Availability under the revolving credit facility is limited to an "aggregate borrowing base amount" equal to the lesser of (i) 65% of the value of certain properties, calculated as set forth in the credit facility, and (ii) the adjusted net operating income from these properties divided by a formula amount. The facility bears interest at a variable rate, at the Company’s option, based upon a base rate or one-, two-, three-, or six-month LIBOR plus, in each case, a spread based upon the Company’s total leverage. Additionally, the Company is required to pay an unused commitment fee ranging from 0.15% to 0.20% per annum, depending on the aggregate unused balance. As of June 30, 2007, the balance outstanding on the revolving credit facility totaled $9.1 million, bearing interest at a weighted average rate of 6.71%, with remaining availability under the facility (subject to the satisfaction of certain financial covenants) totaling approximately $101.3 million.

The terms of the facility include certain restrictions and covenants, which limit, among other items, the incurrence of additional indebtedness, liens, and the disposition of assets. The facility contains customary affirmative and negative covenants and also contains financial covenants that, among other things, require the Company to maintain certain minimum ratios of "EBITDA" (earnings before interest, taxes, depreciation and amortization) to fixed charges. The Company may not pay distributions that exceed 100% of funds from operations for any four consecutive quarters. The financial covenants also include consolidated net worth and leverage ratio tests. As of June 30, 2007, the Company was in compliance with all such covenants.

9.
Incentive Award Plan

The Company has adopted the 2004 Incentive Award Plan (the “Plan”). The Plan provides for the grant to selected employees and directors of the Company and the Company’s affiliates of stock options, RSUs, RSAs, and other stock-based incentive awards. The Company has reserved a total of 1,210,000 shares of the Company’s common stock for issuance pursuant to the Plan, subject to certain adjustments for changes in the Company’s capital structure, as defined in the Plan. As of June 30, 2007, the Company has issued 706,299 awards under the Plan which includes 367,682 common stock awards in the form of an outperformance bonus plan discussed in more detail below. A summary of the Company’s stock-based incentive awards under the Plan as of June 30, 2007 and changes during the six months ended June 30, 2007, is presented below:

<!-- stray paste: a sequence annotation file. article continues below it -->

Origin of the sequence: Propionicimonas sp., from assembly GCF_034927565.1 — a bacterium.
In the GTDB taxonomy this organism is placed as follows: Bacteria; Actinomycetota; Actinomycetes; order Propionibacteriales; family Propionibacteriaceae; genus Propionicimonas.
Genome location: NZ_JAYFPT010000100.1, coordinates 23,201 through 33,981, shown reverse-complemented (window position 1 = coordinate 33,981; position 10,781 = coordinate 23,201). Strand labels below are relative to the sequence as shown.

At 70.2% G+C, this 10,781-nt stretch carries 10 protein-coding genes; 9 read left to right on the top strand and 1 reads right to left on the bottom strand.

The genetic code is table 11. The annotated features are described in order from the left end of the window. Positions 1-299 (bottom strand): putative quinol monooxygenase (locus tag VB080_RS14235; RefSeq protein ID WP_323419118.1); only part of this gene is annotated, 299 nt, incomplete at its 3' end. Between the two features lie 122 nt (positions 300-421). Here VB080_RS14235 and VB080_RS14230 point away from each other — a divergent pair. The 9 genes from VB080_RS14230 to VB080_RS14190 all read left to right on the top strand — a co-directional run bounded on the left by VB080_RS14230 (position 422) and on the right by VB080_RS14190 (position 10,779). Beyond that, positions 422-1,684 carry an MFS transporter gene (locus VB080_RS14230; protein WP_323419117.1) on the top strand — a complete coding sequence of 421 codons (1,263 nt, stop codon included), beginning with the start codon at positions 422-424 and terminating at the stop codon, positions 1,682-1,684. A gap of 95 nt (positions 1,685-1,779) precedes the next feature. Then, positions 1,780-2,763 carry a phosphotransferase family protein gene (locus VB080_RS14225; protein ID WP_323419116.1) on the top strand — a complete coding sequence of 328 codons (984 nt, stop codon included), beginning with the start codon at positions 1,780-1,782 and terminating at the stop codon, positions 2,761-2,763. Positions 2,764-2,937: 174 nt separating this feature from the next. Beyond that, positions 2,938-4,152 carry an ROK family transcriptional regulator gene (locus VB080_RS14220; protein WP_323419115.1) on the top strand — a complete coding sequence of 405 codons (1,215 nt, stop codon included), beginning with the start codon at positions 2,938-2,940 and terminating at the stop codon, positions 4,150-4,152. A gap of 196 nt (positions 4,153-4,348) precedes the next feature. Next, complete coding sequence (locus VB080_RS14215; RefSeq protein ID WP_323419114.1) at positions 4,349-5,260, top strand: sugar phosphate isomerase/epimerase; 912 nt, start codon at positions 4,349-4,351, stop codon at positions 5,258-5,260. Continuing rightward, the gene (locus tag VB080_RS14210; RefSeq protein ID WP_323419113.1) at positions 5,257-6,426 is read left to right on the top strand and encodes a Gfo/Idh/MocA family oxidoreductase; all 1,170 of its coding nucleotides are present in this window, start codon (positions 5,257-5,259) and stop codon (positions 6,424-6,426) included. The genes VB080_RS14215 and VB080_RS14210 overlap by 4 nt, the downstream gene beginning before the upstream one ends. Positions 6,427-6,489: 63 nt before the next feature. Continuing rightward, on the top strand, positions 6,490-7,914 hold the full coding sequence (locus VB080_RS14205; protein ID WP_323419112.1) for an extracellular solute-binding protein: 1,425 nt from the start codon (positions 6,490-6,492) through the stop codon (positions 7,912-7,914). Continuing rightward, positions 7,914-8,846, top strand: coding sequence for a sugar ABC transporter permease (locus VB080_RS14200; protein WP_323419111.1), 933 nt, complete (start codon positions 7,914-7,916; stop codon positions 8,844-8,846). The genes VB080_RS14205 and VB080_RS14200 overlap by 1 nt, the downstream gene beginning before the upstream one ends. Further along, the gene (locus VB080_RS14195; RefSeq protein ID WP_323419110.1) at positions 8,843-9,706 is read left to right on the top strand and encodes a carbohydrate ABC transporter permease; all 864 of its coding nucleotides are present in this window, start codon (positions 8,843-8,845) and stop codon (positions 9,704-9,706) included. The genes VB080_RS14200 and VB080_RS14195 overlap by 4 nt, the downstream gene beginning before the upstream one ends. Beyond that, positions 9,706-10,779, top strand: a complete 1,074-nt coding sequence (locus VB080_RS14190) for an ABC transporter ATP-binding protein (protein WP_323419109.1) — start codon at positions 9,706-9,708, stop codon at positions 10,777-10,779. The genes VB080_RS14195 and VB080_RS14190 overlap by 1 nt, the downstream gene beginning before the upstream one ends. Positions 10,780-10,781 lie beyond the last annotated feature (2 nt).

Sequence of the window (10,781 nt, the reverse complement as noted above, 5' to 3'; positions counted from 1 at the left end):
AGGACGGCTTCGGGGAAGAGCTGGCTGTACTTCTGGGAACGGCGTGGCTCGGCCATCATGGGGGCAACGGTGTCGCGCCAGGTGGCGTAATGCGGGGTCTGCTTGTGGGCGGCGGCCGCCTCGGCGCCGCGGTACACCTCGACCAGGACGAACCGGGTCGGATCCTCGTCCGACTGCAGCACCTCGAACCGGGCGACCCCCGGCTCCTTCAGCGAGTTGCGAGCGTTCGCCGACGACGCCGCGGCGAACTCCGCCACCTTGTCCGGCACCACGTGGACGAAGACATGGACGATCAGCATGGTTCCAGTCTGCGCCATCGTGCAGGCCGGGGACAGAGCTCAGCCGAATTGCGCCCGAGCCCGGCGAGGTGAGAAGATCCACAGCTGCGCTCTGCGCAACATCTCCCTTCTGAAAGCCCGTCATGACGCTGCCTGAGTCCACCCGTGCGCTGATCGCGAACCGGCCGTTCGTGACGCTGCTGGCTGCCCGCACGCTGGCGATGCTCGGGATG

13


AMERICAN CAMPUS COMMUNITIES, INC. AND SUBSIDIARIES
NOTES TO CONSOLIDATED FINANCIAL STATEMENTS
 
 
 
 
Common
Units
 
 
Restricted Stock Units (RSUs)
 
 
Restricted Stock Awards (RSAs)
 
 
Outperformance Bonus Plan(1)
 
 
Total
 
Outstanding at December 31, 2006
   
110,000
   
20,555
   
100,047
   
367,682
   
598,284
 
Granted (2) (3)
   
-
   
5,376
   
91,607
   
-
   
96,983
 
Vested
   
-
   
-
   
(18,073
)
 
-
   
(18,073
)
Forfeited
   
-
   
-
   
(9,541
)
 
-
   
(9,541
)
Outstanding at June 30, 2007
   
110,000
   
25,931
   
164,040
   
367,682
   
667,653
 
Vested at June 30, 2007
   
110,000
   
25,931
   
27,646
   
-
   
163,577
 

(1)  
The achievement of certain performance measures was considered probable as of June 30, 2007 and the Company recorded a compensation charge of approximately $0.3 million and $9.9 million during the three and six months ended June 30, 2007, respectively.

(2)  
In May 2007, one outside member of the Board of Directors was granted RSU’s valued at $35,000 and the remaining outside members were each granted RSU’s valued at $25,000, with the number of RSU’s determined based on the fair market value of the company’s stock on the date of grant, as defined in the Plan. All awards vested immediately on the date of grant; accordingly, a compensation charge of approximately $0.2 million was recorded during the three months ended June 30, 2007 related to these awards.

(3)  
On January 29, 2007, the Company granted 91,607 RSAs to its executive officers and certain employees that vest in equal annual installments over five years. Unvested awards are forfeited upon the termination of an individual’s employment with the Company. Recipients of RSAs receive dividends, as declared by the Company’s Board of Directors, on unvested shares provided that the respective recipient continues to be an employee of the Company.

Outperformance Bonus Plan

The outperformance bonus plan was adopted at the consummation of the Company’s IPO in August 2004 and contains performance hurdles that must be achieved by the third anniversary of the IPO in order for the awards granted under the Plan to vest. As of June 30, 2007, management has determined the achievement of these performance measures is probable and, therefore, the Company has recognized a prorated compensation charge for the three-year service period, which began on the Company’s IPO date and ends in August 2007. This compensation charge amounted to $0.3 million and $9.9 million for the three and six months ended June 30, 2007, respectively. Additional compensation charges may be recorded in the third quarter, to the extent the Company achieves the performance measures and the awards vest. Upon the achievement of these performance measures, the awards under the outperformance bonus plan will be paid to the recipients in either stock or cash, at the discretion of the Compensation Committee of the Board of Directors.

10.
Interest Rate Hedges